I am pleased to host Susan Wittig Albert on her first stop on a blog book tour. See information at the end of this post on how to enter to win a copy of her new book, Nightshade.
A big thanks, Carol, for hosting me here at May Dreams today!
This blog tour celebrates the launch of Nightshade, the sixteenth China Bayles mystery. In case you haven’t met her yet, China is a former criminal defense attorney who has opted for a quieter life as the owner of an herb shop in Pecan Springs, TX. Life in the garden isn’t nearly as peaceful as she expected, however, and China keeps turning up mysteries. In Nightshade, the mystery centers on China’s father, who died in an auto accident 16 years before—and on China’s recently discovered half-brother Miles, who seems to be hiding some shadowy secrets.
Since China is an herbalist, each of her mysteries has a plant theme, and I’ve included a wealth of botanical information into the plot. In China’s new mystery, I chose nightshade as the theme. Today’s post is the first of two posts about the plant family that lends Nightshade its name. You’ll find the second post listed, with the other posts in my blog tour, on this calendar.
The Notorious Nightshades, Part One
Have you ever heard of the nightshades? If you have, you might have a vague idea (or maybe not so vague!) that the plants in this family are notorious for something-or-other. And you’d be right. Over the centuries, the nightshade family (over two thousand species of annuals, perennials, vines, shrubs, and even small trees) has gotten a very bad rap.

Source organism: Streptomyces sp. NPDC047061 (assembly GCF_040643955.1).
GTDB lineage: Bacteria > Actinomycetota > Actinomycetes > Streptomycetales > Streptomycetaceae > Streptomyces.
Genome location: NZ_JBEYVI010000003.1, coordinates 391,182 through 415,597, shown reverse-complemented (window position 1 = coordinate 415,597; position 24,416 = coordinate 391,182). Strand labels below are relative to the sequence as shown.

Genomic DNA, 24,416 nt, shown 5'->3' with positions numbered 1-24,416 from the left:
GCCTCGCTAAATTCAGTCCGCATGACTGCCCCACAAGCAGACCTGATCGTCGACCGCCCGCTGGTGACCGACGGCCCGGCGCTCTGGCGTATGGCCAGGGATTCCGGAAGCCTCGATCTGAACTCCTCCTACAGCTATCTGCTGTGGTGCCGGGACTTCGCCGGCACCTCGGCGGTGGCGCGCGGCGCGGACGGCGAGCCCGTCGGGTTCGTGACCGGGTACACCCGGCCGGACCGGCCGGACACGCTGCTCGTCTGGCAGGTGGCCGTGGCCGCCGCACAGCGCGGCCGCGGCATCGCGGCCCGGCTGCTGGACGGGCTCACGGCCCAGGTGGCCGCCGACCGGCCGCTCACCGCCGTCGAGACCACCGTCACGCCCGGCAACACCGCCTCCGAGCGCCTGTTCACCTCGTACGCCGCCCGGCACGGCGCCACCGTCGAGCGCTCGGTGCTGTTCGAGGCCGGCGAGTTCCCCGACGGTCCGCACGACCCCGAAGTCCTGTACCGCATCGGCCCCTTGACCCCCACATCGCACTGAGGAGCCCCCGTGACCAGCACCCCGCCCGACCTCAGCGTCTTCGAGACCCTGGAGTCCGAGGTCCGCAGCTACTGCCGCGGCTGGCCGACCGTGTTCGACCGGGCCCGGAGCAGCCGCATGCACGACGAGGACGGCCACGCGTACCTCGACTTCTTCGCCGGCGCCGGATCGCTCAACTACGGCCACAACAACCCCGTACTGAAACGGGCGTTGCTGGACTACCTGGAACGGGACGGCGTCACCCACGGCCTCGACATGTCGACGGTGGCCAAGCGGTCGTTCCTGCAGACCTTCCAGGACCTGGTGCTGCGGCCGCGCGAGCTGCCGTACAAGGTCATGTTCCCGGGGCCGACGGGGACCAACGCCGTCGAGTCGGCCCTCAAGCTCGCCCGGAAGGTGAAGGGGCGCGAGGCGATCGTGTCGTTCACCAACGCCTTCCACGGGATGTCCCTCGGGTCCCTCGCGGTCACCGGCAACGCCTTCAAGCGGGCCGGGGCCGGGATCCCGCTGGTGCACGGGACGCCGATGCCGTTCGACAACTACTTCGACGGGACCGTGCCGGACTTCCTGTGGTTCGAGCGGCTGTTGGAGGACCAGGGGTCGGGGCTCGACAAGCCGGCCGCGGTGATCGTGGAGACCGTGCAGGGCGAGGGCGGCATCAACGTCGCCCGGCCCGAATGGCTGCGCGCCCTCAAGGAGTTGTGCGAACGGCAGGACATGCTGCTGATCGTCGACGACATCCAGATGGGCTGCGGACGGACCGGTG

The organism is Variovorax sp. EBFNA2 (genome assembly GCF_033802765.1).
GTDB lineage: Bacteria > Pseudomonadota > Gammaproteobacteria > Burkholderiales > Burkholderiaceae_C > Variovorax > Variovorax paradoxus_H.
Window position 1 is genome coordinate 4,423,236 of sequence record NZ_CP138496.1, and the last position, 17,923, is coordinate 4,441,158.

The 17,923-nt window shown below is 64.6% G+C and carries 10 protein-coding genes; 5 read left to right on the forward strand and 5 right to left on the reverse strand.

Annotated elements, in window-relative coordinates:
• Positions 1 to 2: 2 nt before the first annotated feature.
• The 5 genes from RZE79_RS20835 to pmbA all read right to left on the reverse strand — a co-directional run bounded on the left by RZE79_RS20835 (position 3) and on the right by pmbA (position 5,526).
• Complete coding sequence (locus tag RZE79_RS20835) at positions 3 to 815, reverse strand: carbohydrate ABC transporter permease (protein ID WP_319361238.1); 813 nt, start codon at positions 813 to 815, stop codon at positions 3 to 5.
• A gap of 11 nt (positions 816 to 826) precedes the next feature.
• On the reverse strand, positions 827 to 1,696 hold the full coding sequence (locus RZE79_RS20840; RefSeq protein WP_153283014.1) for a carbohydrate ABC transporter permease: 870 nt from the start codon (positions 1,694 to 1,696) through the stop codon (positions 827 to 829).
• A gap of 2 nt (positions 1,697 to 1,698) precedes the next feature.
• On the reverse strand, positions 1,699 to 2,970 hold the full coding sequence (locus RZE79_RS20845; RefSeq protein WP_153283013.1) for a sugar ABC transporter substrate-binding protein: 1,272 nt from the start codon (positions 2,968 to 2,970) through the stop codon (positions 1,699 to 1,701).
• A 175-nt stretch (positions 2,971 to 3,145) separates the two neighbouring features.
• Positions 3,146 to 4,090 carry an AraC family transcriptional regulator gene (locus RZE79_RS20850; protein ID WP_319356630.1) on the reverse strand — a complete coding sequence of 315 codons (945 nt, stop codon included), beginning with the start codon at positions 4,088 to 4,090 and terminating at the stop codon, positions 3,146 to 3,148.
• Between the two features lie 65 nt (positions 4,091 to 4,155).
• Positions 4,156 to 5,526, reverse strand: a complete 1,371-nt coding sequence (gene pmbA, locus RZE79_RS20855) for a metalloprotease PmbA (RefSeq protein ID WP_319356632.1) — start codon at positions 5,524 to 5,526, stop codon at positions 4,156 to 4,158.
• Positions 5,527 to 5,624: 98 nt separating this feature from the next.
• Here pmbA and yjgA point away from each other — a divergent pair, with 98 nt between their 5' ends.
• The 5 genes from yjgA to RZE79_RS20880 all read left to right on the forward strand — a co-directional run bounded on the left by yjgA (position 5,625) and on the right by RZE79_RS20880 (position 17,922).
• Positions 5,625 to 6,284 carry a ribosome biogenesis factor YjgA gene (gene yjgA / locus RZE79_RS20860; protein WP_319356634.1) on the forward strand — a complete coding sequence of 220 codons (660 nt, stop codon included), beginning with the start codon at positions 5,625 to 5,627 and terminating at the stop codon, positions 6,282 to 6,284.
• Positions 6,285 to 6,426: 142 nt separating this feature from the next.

But this is a pity, because the nightshades rank high on the list of plants that humans find extremely useful. Did you know that the potato is a nightshade? And what about tomatoes, chile peppers, and eggplants? And maybe you didn’t realize that petunias and nicotiana are both nightshades.
But like any large family, the nightshade clan includes some very bad actors. Tobacco, for instance, the cash crop that has made some people hugely rich and millions of people desperately sick. It’s this side of the Solanum family—the dark side—that has given these herbs such an evil reputation.
Nightshades on Your Table
Let’s start with the good nightshades, the tasty ones. Chances are, you’ll be enjoying at least one of them today: hash-brown potatoes for breakfast, tomatoes in your lunch salad, maybe Eggplant Parmesan or a bowl of chili for dinner.
In its native Peru, the potato (Solanum tuberosum) was a staple food and an important medicine for nearly 8,000 years, used to treat everything from arthritis and frostbite to infertility. But when the Spaniards brought the potato to Europe in the 1570s, nobody wanted to touch it. Why? Because a botanist assigned it to the Nightshade family, which made it seem poisonous. The virtues of the potato did not become obvious for another two centuries, when Europeans could finally accept it as a delicious, nutritious vegetable. It was Thomas Jefferson who introduced the potato to polite American society, when he served a platter of elegant, tasteful French fries at a presidential dinner at the White House.
For some serious potato fun, check out the Potato Museum. And if you don’t have enough potato recipes in your collection, go here.